, NAIROBI, Kenya, Oct 20 – It is my great pleasure to join you as we celebrate the first Mashujaa Day since the inception of our Second Republic that came into being following the promulgation of our new Constitution.
Mashujaa are men and women who have made a lasting mark in the lives of fellow Kenyans and in the history and development of our country. They are men and women who have taken great risks in service to save, advance and protect their fellow citizens. These are also men and women whose hard work, courage and perseverance have had a great impact on the socio-economic well being of our people.
On this historic day, I salute our early Mashujaa who resisted colonisation. We remember the courage of Mekatilili wa Menza and the bravery of Koitalel arap Samoei. We shall also never forget the heroic contribution of Harry Thuku and Muindi Mbingu.
Today, we pay special tribute to the founding father, Mzee Jomo Kenyatta and his compatriots Achieng’ Oneko, Paul Ngei, Bildad Kaggia, Kung’u Karumba and Fred Kubai. We also pay tribute to Dedan Kimathi and his comrades. These great Kenyans, through courage and determination, galvanised the struggle for Kenya’s independence.
While the Kapenguria Six and many others were in detention, the flame of independence was kept burning by nationalists among them Jaramogi Oginga Odinga, Ronald Ngala, Masinde Muliro, Tom Mboya, Martin Shikuku, Jean Marie Seroney, Bernard Mate, Lawrence Sagini, James Gichuru, Pio Gama Pinto and retired President Daniel arap Moi to mention but a few.
We also acknowledge and appreciate the post independence Mashujaa whose service to our nation has contributed to the social and economic progress we have achieved as well as the greater democratic space that we enjoy today.
Our present day Mashujaa are those who, through hard work and perseverance, are creating agricultural, industrial and service enterprises that have created jobs and increased incomes for Kenyans. We are particularly proud of our companies that have made regional and global impact through innovation and export of goods and services. Among them are Kenya Airways, Equity Bank, Co-operative Bank, KCB Bank, Bidco, East Africa Breweries, Safaricom, as wll as our world class tea and flower farms.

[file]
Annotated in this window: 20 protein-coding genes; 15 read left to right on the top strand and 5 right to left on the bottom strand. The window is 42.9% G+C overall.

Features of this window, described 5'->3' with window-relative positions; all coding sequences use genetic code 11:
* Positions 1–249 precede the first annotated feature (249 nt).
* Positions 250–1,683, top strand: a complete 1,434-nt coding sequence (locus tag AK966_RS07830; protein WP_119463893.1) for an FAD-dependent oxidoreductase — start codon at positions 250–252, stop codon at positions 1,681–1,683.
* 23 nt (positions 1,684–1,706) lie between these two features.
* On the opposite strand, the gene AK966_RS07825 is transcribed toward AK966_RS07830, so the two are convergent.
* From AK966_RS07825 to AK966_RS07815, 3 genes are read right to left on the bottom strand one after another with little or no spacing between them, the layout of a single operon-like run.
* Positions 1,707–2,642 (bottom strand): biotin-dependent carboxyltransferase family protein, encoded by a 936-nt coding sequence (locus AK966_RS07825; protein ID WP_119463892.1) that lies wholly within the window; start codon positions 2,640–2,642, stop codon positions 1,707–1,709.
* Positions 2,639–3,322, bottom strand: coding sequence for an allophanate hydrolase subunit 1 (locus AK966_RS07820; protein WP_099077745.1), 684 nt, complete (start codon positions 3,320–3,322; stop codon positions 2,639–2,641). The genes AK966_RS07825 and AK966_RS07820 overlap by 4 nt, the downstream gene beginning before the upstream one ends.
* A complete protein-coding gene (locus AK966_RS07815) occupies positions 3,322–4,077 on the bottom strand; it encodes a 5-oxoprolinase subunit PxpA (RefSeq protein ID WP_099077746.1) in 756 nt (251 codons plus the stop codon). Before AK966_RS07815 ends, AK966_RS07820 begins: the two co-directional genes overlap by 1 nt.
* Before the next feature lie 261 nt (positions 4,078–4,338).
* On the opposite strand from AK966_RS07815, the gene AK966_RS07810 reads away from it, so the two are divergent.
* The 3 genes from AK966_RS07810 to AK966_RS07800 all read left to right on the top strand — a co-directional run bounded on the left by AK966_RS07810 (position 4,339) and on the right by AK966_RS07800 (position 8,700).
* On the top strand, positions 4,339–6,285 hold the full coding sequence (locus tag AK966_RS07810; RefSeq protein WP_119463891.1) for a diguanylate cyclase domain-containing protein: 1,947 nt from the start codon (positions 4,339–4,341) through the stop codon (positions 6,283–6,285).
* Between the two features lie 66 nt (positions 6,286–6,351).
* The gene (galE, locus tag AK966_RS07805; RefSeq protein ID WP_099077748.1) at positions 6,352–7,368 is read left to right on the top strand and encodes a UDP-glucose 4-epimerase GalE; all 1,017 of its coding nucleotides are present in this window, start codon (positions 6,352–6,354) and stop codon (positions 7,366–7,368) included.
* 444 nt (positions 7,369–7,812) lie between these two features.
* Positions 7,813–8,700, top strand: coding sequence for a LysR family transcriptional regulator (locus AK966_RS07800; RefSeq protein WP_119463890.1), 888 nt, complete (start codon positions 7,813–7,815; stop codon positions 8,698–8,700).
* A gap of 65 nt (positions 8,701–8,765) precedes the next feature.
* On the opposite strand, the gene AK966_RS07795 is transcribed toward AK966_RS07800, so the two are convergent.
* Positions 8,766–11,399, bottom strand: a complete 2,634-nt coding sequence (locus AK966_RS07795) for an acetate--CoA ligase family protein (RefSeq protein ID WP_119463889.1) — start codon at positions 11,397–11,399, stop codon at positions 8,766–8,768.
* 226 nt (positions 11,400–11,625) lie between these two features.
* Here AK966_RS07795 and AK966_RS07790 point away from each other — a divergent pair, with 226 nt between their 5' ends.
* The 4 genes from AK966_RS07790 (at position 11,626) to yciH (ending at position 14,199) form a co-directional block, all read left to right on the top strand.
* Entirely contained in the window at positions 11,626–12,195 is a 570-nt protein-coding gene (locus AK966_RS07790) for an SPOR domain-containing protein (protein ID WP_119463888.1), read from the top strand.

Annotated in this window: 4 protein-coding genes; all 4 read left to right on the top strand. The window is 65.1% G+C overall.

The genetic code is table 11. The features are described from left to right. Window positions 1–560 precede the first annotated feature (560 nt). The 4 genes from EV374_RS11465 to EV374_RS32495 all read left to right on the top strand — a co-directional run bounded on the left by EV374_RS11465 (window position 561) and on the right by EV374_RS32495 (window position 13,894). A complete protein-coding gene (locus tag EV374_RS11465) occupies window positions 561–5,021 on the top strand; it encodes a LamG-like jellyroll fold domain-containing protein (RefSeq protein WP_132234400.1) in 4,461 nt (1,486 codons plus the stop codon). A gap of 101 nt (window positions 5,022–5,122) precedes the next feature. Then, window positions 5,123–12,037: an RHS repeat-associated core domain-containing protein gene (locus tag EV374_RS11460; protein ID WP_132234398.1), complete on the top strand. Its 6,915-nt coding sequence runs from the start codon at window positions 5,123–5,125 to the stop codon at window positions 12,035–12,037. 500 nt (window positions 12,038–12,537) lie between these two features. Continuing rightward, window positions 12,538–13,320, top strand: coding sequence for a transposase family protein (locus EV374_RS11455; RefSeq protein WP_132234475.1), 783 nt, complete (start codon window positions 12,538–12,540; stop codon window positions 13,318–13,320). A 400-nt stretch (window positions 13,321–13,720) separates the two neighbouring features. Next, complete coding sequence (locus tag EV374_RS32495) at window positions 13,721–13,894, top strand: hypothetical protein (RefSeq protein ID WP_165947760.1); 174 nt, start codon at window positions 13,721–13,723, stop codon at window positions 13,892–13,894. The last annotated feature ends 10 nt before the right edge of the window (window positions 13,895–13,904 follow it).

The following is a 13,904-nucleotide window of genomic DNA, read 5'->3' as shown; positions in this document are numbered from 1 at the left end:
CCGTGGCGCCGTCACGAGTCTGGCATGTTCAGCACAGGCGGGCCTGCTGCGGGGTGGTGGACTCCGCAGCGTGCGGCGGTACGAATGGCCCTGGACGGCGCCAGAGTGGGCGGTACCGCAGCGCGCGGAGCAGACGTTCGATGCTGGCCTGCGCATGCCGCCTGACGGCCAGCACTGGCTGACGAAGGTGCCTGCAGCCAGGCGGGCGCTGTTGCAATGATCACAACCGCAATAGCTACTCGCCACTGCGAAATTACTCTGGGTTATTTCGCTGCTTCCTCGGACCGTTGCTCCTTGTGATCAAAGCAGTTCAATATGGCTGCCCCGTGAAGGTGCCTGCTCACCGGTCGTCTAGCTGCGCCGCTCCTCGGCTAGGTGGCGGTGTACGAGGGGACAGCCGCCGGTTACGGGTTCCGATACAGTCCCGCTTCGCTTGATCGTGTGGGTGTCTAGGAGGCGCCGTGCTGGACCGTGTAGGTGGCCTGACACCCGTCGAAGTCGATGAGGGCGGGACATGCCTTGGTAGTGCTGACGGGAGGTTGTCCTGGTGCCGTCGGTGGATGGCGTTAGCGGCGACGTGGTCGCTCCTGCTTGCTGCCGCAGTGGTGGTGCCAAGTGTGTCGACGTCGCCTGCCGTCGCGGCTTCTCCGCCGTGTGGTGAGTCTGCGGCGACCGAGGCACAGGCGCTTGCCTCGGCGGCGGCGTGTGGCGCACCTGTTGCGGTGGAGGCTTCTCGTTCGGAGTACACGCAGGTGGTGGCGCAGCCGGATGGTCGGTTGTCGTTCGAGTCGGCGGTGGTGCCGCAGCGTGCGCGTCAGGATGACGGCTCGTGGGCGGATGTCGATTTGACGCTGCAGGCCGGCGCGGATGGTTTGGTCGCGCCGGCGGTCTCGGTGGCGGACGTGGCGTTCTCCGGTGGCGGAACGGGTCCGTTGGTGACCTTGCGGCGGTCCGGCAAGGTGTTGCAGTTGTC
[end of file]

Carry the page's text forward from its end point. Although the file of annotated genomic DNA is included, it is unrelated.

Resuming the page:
Our scholars have also placed us on the international map and inspired a new generation of Mashujaa. These include: Scientist Thomas Odhiambo, historian Bethuel Ogot, political scientist Ali Mazrui, author Ngugi wa Thiong’o, public health specialist Miriam Were, as well the Nobel laureate and environmentalist Wangari Maathai.
Until Kipchoge Keino and Naphtali Temu won gold medals in the Mexico Olympic Games of 1968, we had never imagined that an African could win an Olympic gold medal.
Furthermore, until a few years ago when Catherine Ndereba and Tecla Lorupe stamped their authority on the marathon circuit, we never imagined that Kenyan women would command global leadership in athletics.
Today, Kenyans are dominating Olympic, Commonwealth and continental athletics and our rugby team continues to shine. These are some of our modern day Mashujaa. They are making us proud and confident that we have the ability, the will and courage to win. Indeed, we are a country of winners. The Government is committed to honouring our national mashujaa. In this regard, we will establish a National Heroes Monument at Heroes Corner in Uhuru Gardens. We are planning to erect the monument by the end of next year.